How Much Water Should I Drink a Day?

Drinking water is essential—we simply wouldn't survive without it. But that's not all hydration is about. These days, everyone seems to carry around their own customized water bottle and use it to stay hydrated throughout the day. Yes folks—drinking water is trendy. Hydration is cool.

This is great news (and we're not just saying that because we make water bottles). Drinking plenty of water is one of the best things that we humans can do for our health.

But this also begs the question: how much water should I drink a day? How much is too much? 

Never fear—as water bottle experts, we're here to answer these questions and more in this complete guide to improving your daily fluid intake. 

How Much Water Should I Drink a Day? 

Surely you've heard the advice to drink eight cups of water a day. That means drinking eight cups containing eight fluid ounces each, for a daily total of 64 fluid ounces. Commonly known as the "8x8 rule," it's an easy tip to remember. 

However, you might be surprised to learn that this is a completely arbitrary number. That's right, there's no actual science to back up the 8x8 rule! 

So now you're wondering: how many ounces of water should I drink per day?

The U.S. National Academies of Sciences, Engineering, and Medicine determined that the adequate daily fluid intake for an average, healthy adult living in a temperate climate is: 

  • 15.5 cups (3.7 liters or 124 fluid ounces) of fluids per day for men 
  • 11.5 cups (2.7 liters or 92 fluid ounces) of fluids per day for women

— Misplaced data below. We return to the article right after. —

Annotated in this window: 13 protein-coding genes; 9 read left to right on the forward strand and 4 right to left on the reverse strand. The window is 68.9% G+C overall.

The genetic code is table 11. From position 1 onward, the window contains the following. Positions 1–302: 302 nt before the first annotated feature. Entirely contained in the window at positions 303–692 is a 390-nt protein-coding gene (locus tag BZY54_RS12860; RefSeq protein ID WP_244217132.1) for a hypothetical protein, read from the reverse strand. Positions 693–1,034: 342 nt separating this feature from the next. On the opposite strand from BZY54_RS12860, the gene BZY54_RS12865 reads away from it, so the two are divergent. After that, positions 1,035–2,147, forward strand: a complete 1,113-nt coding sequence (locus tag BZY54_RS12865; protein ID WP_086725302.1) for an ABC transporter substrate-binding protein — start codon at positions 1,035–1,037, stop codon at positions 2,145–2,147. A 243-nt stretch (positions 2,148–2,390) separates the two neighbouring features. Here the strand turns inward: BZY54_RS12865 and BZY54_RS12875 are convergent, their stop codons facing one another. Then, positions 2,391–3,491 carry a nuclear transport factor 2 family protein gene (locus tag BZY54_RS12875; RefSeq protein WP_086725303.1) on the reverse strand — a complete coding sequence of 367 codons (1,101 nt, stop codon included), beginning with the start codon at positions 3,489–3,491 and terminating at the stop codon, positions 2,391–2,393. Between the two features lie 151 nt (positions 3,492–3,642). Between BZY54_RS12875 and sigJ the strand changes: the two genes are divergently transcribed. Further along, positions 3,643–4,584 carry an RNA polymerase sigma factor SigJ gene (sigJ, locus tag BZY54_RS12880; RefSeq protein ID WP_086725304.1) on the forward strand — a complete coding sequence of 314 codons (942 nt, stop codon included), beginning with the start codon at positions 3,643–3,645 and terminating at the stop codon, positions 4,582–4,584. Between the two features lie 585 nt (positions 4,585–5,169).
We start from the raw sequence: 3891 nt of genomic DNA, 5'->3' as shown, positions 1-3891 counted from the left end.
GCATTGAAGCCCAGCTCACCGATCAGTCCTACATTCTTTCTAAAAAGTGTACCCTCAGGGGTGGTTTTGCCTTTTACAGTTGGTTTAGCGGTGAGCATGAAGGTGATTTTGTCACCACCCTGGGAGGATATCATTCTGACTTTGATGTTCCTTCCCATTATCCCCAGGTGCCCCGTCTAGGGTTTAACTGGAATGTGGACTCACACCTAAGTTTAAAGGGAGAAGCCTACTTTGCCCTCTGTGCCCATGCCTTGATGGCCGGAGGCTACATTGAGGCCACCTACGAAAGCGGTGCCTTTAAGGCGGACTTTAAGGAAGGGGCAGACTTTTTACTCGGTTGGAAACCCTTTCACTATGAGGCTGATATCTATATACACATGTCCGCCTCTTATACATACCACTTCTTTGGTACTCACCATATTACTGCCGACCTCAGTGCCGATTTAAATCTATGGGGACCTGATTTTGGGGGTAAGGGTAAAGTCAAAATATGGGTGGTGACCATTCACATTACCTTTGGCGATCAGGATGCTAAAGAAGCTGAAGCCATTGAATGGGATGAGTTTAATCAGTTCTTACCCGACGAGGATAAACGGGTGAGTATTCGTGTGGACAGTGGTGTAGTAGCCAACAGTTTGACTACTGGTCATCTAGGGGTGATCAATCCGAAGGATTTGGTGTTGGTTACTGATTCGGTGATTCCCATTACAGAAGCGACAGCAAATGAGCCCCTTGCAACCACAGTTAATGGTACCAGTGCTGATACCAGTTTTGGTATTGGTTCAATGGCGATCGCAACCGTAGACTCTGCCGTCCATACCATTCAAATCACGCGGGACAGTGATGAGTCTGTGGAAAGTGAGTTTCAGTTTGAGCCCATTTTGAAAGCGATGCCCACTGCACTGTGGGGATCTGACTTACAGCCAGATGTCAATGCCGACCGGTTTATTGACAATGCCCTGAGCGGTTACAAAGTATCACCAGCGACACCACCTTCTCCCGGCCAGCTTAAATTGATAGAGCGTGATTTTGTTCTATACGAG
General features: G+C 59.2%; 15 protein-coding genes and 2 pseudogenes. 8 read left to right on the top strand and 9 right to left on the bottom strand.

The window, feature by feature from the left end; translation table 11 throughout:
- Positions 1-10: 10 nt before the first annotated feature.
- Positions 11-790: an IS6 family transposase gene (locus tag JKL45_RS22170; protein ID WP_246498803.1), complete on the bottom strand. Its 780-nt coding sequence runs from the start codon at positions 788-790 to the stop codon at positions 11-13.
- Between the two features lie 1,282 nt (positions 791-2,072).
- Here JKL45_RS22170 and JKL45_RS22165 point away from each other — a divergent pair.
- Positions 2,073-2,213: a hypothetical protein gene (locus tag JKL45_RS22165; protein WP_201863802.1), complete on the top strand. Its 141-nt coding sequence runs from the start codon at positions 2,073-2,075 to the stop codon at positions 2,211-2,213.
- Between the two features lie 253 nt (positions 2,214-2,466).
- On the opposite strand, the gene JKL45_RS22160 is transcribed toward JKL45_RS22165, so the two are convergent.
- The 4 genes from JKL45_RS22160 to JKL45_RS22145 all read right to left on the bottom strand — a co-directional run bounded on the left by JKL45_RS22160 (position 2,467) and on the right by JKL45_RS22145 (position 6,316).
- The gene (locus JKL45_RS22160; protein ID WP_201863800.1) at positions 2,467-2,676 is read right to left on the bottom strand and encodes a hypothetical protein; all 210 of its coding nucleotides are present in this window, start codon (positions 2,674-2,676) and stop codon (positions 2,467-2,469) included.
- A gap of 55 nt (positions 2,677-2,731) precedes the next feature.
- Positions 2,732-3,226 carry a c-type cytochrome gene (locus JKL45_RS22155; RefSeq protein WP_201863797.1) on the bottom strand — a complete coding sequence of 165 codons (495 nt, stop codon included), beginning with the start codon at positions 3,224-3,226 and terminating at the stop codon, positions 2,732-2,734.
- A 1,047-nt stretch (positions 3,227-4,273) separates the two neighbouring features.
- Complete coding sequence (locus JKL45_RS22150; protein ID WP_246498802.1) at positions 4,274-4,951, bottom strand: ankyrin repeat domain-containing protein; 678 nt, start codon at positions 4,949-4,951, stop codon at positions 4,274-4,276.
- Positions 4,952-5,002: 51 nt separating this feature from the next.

About 20 percent of this should come from foods that are high in water. Fruits and vegetables, both fresh and cooked, are excellent sources of fluids. The other 80 percent should come from beverages.  

This is an excellent general recommendation, but it's only that. A more in-depth answer to the question of how much water do I need is that it varies based on several factors. You might need more or less water than the average person, depending on your environment, your activity level, your overall health, and more. 

Where You Live

The first factor in determining how much water you should consume is where you live. If you're in a dry, humid, or hot area, you're going to sweat more per day than the average person. That means you'll need to drink more water to replenish your body's supply. 

You also need to drink more water if you live in the mountains or at a high altitude. Higher altitudes can cause dehydration as a result of increased urine output, dryer air, and rapid breathing. 

The colder temperatures that are often found at higher altitudes actually suppress the body's thirst response. Cold temperatures also make your kidneys conserve less fluid, leading to more frequent urination. 

Dry, cold air also absorbs moisture from your lungs, which further contributes to fluid loss. You need to consume more than the average recommended amount of water to maintain your body's fluid levels. 

Your Diet

The second determining factor for how much water you should drink is your diet. If you consume a lot of caffeinated beverages, you'll need to drink more water to balance them out. 

This is because caffeine is a diuretic. Diuretics are substances that stimulate your body to produce more urine than normal. Caffeine does this by increasing the blood flow to your kidneys, which makes them release more water. 

A good rule of thumb is that every time you drink a caffeinated beverage like coffee or tea, you should drink an equal amount of water. 

If your diet is high in spicy, salty, or sugary foods, you'll also need to drink more water than the average person. This is because salt, sugar, and most spices absorb fluid in your digestive tract. You have to drink more water to offset the amount that these tasty, absorbant flavorings take away. 

Temperature and Environment

Temperature and environment are both huge factors in determining water intake. During warmer months, you need to increase your water intake to replace fluids lost by perspiration. 

If you spend more time in hot temperatures or outside in the sun, you'll also need to drink extra water. This is especially relevant for people who work outdoors—and doubly so if your job is physically taxing. Increasing your water intake helps prevent dehydration and heatstroke.